hypothesis
that
some
of
this
variability
springs
from
inconsistency
in
eliciting
truly
maximum
contractions.
Resultant
differences
in
intramuscular
tension
and
in
local
metabolic
rate
would
certainly
contribute
to
the
observed
variance
in
endurance.
The
prime
focus
of
this
project
was
to
determine
whether
FTA
values
might
serve
as
alternative
measures
of
endurance
that
would
be
less
variable
and
so
more
valid.
Some
attention
has
been
given
to
similar
combinative
treatments
of
strength
and
endurance
(Caldwell
1964,
Start
and
Graham
1964),
but
the
results
have
been
inconclusive.
Through
examination
of
FTA
and
T
means
during
manipulation
of
the
initial
load
(constant
termination
point
of
50%
MGS),
it
was
found
that
FTA
yields
more
consistent
data
(table
1).
There
were
no
significant
differences
in
FTA
and
there
was
only
a
4%
difference
between
the
highest
and
lowest
mean.
Two
of
the
three
possible
Table
1.
Force—time
areas
(FTA)
and
contraction
time
(T)
means,
standard
deviations
and
locations
of
significant
differences.
Initial
load
(%
MGS)
Significant
100
80
60
differences
(0.05)
FTA
(cm
2
)
71
±29
74±25
73
±
25
None
T
(s)
60±16
66±23
80±18
100
and
60
80
and
60
comparisons
of
means
for
T
were
significantly
different,
with
a
33%
difference
between
high
and
low
values.
Practically,
this
means
that
once
MGS
is
established,
if
a
subject
fails
to
exert
a
true
maximum
contraction
on
subsequent
tests,
it
would
have
little
or
no
effect
on
the
area
under
the
force—time
curve,
but
his
endurance
will
be
extended.
If
one
can
accept
the
hypothesis
that
females
might
be
generally
less
well
motivated
and
thus
might
often
fail
to
go
all-out
on
strength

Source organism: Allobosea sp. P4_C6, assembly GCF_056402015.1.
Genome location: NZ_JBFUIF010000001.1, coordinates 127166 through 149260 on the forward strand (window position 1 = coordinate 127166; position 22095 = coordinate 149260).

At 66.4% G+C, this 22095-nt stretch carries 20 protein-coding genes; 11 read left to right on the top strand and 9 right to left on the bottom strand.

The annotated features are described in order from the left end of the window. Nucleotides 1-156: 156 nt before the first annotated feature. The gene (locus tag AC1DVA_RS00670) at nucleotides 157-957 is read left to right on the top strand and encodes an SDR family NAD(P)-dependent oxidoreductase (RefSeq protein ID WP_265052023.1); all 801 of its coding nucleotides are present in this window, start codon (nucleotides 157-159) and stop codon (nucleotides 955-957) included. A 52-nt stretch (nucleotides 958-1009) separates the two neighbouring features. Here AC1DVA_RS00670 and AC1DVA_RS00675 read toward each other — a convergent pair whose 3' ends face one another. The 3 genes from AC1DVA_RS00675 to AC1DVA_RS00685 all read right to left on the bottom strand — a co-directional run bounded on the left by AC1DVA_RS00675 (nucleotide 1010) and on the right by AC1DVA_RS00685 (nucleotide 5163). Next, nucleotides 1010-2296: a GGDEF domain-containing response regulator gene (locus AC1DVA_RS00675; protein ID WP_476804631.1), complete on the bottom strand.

tests,
the
apparent
endurance
disadvantage
of
males
(table
2)
is
explained.
Extrapolation
of
this
line
of
reasoning
to
subgroups
of
strong
and
weak
subjects
within
each
sex
would
be
interesting,
but
not
supportable
on
the
basis
of
these
data.
Two
of
the
three
negative
correlations
between
MGS
and
T
were
found
to
be
significant
in
this
study,
supporting
several
previous
investigations
(Heyward
1975,
Kroll
1968,
Tuttle
et
al.
1950).
It
has
been
hypothesized
that
these
inverse
relationships
might
be
attributed
to
relative
difficulty
of
larger
muscles
in
dissipating
heat
(Bowie
and
Cumming
1972),
to
impairment
of
blood
flow
being
more
dependent
on
absolute
tension
rather
than
on
the
percentage
the
tension
is
of
390
R.
Byrd
and
M.
E.
Jenness
Table
2.
Sex
differences
for
means
of
maximum
grip
strength
(MGS),
contraction
time
(T),
and
force—time
area
(FTA).
MGS*
(kg)
FTA*
(cm
2
)
T*
(s)
Males
59-3
90.0
63.1
Females
35.5
56.3
73.9
*
Significant
at
the
0.05
level.
maximum
strength
(Bowie
and
Cumming
1972),
and
to
more
accumulation
of
waste
'
products
in
the
stronger
muscle'
(Start
and
Graham
1964).
Rohmert
(1960)
and
Caldwell
(1964)
found
no
such
relationships
and
suggested
that
motivation,
or
willingness
to
assume
and
maintain
greater
relative
loads,
might
be
an
important
factor
involved
in
those
studies
that
did.
Motivation
and
psychological
adjustments
to
the
extreme
discomfort
experienced
during
sustained
isometric
contractions
were
credited
as
a
partial
cause
of
endurance
changes
observed
in
an
isometric
training
program
(Byrd
and
Hills
1971).
Greater
consistency
of
FTA
over
T
in
the
present
data
suggest
that
FTA
might
be
less
susceptible
to
such
differences
in
motivation.
The
significant
correlations
among
the
FTA
measures
and
among
the
T
measures
for
all
three
treatments
indicated
that
a
subject's
position
within
each
of
the
three
initial
load
conditions
for
both
area
under
the
force—time
curve
and
for
length
of
time
of
the
isometric
contraction
remained
relatively
stable
(table
3).
However,
there
was
little
relationship
between
FTA
and
T
since
only
one
of
the
nine
correlations
between
the
two
was
found
to
be
significant
o